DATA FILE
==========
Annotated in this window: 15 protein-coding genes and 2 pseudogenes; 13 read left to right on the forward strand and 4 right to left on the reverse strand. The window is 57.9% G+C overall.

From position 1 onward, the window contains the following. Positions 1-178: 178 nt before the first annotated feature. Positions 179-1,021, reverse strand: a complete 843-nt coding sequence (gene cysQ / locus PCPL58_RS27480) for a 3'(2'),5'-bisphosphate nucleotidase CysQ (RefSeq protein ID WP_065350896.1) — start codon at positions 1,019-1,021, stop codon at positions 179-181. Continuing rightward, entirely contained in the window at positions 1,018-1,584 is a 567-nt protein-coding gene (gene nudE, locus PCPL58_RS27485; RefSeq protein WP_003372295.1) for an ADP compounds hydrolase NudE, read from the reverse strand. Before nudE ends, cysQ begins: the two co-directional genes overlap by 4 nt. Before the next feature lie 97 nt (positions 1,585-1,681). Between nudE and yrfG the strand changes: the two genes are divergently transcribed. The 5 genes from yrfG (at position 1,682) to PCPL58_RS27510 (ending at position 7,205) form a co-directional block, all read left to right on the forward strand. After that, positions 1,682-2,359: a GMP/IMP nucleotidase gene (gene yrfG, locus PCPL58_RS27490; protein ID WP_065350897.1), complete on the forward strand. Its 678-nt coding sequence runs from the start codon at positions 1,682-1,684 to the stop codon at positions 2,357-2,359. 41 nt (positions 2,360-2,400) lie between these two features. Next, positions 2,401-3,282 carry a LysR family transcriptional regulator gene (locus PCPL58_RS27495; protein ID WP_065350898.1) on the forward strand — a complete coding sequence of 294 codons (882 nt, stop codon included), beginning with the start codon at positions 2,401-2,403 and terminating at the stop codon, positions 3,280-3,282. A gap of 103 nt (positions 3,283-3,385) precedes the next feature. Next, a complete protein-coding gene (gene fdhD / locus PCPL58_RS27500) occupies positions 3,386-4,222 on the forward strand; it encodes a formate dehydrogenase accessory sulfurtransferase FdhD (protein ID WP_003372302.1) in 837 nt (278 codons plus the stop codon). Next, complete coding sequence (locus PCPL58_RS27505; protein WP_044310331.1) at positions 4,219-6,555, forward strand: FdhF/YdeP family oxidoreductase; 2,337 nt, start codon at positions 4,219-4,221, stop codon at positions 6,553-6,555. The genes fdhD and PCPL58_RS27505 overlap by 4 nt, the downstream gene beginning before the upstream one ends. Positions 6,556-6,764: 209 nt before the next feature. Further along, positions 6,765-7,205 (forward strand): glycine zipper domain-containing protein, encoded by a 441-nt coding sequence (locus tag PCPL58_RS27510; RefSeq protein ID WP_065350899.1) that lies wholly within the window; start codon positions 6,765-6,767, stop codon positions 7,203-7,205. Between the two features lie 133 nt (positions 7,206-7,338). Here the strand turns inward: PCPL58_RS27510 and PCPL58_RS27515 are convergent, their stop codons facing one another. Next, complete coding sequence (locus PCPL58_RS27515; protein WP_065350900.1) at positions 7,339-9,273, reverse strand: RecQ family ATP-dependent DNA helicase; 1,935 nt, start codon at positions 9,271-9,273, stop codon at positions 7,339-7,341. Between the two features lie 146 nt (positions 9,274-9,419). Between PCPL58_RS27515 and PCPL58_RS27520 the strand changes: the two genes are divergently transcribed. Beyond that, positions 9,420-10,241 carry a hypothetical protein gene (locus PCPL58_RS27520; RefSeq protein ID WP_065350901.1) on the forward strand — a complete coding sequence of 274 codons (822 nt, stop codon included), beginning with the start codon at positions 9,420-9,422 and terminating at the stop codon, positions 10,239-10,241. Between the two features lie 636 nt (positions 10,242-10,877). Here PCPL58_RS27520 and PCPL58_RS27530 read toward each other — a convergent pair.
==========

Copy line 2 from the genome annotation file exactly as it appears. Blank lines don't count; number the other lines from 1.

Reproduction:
From position 1 onward, the window contains the following. Positions 1-178: 178 nt before the first annotated feature. Positions 179-1,021, reverse strand: a complete 843-nt coding sequence (gene cysQ / locus PCPL58_RS27480) for a 3'(2'),5'-bisphosphate nucleotidase CysQ (RefSeq protein ID WP_065350896.1) — start codon at positions 1,019-1,021, stop codon at positions 179-181. Continuing rightward, entirely contained in the window at positions 1,018-1,584 is a 567-nt protein-coding gene (gene nudE, locus PCPL58_RS27485; RefSeq protein WP_003372295.1) for an ADP compounds hydrolase NudE, read from the reverse strand. Before nudE ends, cysQ begins: the two co-directional genes overlap by 4 nt. Before the next feature lie 97 nt (positions 1,585-1,681). Between nudE and yrfG the strand changes: the two genes are divergently transcribed. The 5 genes from yrfG (at position 1,682) to PCPL58_RS27510 (ending at position 7,205) form a co-directional block, all read left to right on the forward strand. After that, positions 1,682-2,359: a GMP/IMP nucleotidase gene (gene yrfG, locus PCPL58_RS27490; protein ID WP_065350897.1), complete on the forward strand. Its 678-nt coding sequence runs from the start codon at positions 1,682-1,684 to the stop codon at positions 2,357-2,359. 41 nt (positions 2,360-2,400) lie between these two features. Next, positions 2,401-3,282 carry a LysR family transcriptional regulator gene (locus PCPL58_RS27495; protein ID WP_065350898.1) on the forward strand — a complete coding sequence of 294 codons (882 nt, stop codon included), beginning with the start codon at positions 2,401-2,403 and terminating at the stop codon, positions 3,280-3,282. A gap of 103 nt (positions 3,283-3,385) precedes the next feature. Next, a complete protein-coding gene (gene fdhD / locus PCPL58_RS27500) occupies positions 3,386-4,222 on the forward strand; it encodes a formate dehydrogenase accessory sulfurtransferase FdhD (protein ID WP_003372302.1) in 837 nt (278 codons plus the stop codon). Next, complete coding sequence (locus PCPL58_RS27505; protein WP_044310331.1) at positions 4,219-6,555, forward strand: FdhF/YdeP family oxidoreductase; 2,337 nt, start codon at positions 4,219-4,221, stop codon at positions 6,553-6,555. The genes fdhD and PCPL58_RS27505 overlap by 4 nt, the downstream gene beginning before the upstream one ends. Positions 6,556-6,764: 209 nt before the next feature. Further along, positions 6,765-7,205 (forward strand): glycine zipper domain-containing protein, encoded by a 441-nt coding sequence (locus tag PCPL58_RS27510; RefSeq protein ID WP_065350899.1) that lies wholly within the window; start codon positions 6,765-6,767, stop codon positions 7,203-7,205. Between the two features lie 133 nt (positions 7,206-7,338). Here the strand turns inward: PCPL58_RS27510 and PCPL58_RS27515 are convergent, their stop codons facing one another. Next, complete coding sequence (locus PCPL58_RS27515; protein WP_065350900.1) at positions 7,339-9,273, reverse strand: RecQ family ATP-dependent DNA helicase; 1,935 nt, start codon at positions 9,271-9,273, stop codon at positions 7,339-7,341. Between the two features lie 146 nt (positions 9,274-9,419). Between PCPL58_RS27515 and PCPL58_RS27520 the strand changes: the two genes are divergently transcribed. Beyond that, positions 9,420-10,241 carry a hypothetical protein gene (locus PCPL58_RS27520; RefSeq protein ID WP_065350901.1) on the forward strand — a complete coding sequence of 274 codons (822 nt, stop codon included), beginning with the start codon at positions 9,420-9,422 and terminating at the stop codon, positions 10,239-10,241. Between the two features lie 636 nt (positions 10,242-10,877). Here PCPL58_RS27520 and PCPL58_RS27530 read toward each other — a convergent pair.